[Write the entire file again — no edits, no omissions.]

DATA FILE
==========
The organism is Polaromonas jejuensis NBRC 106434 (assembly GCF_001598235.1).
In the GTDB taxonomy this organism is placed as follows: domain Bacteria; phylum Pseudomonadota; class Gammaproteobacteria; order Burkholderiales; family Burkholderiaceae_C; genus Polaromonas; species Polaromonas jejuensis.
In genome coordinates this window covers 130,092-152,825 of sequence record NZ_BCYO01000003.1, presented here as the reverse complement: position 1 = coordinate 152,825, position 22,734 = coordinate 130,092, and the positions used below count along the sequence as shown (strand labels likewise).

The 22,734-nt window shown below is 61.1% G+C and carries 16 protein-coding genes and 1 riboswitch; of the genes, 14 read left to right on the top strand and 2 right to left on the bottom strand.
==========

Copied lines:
The organism is Polaromonas jejuensis NBRC 106434 (assembly GCF_001598235.1).
In the GTDB taxonomy this organism is placed as follows: domain Bacteria; phylum Pseudomonadota; class Gammaproteobacteria; order Burkholderiales; family Burkholderiaceae_C; genus Polaromonas; species Polaromonas jejuensis.
In genome coordinates this window covers 130,092-152,825 of sequence record NZ_BCYO01000003.1, presented here as the reverse complement: position 1 = coordinate 152,825, position 22,734 = coordinate 130,092, and the positions used below count along the sequence as shown (strand labels likewise).

The 22,734-nt window shown below is 61.1% G+C and carries 16 protein-coding genes and 1 riboswitch; of the genes, 14 read left to right on the top strand and 2 right to left on the bottom strand.